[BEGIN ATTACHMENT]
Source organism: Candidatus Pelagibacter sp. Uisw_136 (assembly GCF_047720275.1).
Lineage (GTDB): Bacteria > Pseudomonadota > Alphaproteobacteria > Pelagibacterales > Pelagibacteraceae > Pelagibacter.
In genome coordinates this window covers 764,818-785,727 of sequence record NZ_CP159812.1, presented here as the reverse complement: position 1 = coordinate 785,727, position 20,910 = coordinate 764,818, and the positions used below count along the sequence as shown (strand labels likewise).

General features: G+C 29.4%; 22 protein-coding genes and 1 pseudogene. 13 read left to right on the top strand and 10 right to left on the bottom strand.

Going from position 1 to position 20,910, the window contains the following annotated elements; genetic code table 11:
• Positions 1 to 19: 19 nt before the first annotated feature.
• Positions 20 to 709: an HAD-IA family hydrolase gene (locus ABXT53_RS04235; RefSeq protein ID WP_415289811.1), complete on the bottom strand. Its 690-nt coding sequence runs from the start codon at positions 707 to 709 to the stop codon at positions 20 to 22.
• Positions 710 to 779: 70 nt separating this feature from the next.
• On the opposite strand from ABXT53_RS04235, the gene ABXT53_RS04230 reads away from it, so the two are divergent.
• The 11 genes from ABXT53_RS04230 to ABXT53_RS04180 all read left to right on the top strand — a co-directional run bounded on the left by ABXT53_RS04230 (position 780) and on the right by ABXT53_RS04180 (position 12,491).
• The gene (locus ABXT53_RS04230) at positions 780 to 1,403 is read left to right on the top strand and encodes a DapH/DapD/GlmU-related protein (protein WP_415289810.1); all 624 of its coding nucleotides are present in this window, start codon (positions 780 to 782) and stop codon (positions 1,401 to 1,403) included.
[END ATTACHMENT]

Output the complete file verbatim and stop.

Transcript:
Source organism: Candidatus Pelagibacter sp. Uisw_136 (assembly GCF_047720275.1).
Lineage (GTDB): Bacteria > Pseudomonadota > Alphaproteobacteria > Pelagibacterales > Pelagibacteraceae > Pelagibacter.
In genome coordinates this window covers 764,818-785,727 of sequence record NZ_CP159812.1, presented here as the reverse complement: position 1 = coordinate 785,727, position 20,910 = coordinate 764,818, and the positions used below count along the sequence as shown (strand labels likewise).

General features: G+C 29.4%; 22 protein-coding genes and 1 pseudogene. 13 read left to right on the top strand and 10 right to left on the bottom strand.

Going from position 1 to position 20,910, the window contains the following annotated elements; genetic code table 11:
• Positions 1 to 19: 19 nt before the first annotated feature.
• Positions 20 to 709: an HAD-IA family hydrolase gene (locus ABXT53_RS04235; RefSeq protein ID WP_415289811.1), complete on the bottom strand. Its 690-nt coding sequence runs from the start codon at positions 707 to 709 to the stop codon at positions 20 to 22.
• Positions 710 to 779: 70 nt separating this feature from the next.
• On the opposite strand from ABXT53_RS04235, the gene ABXT53_RS04230 reads away from it, so the two are divergent.
• The 11 genes from ABXT53_RS04230 to ABXT53_RS04180 all read left to right on the top strand — a co-directional run bounded on the left by ABXT53_RS04230 (position 780) and on the right by ABXT53_RS04180 (position 12,491).
• The gene (locus ABXT53_RS04230) at positions 780 to 1,403 is read left to right on the top strand and encodes a DapH/DapD/GlmU-related protein (protein WP_415289810.1); all 624 of its coding nucleotides are present in this window, start codon (positions 780 to 782) and stop codon (positions 1,401 to 1,403) included.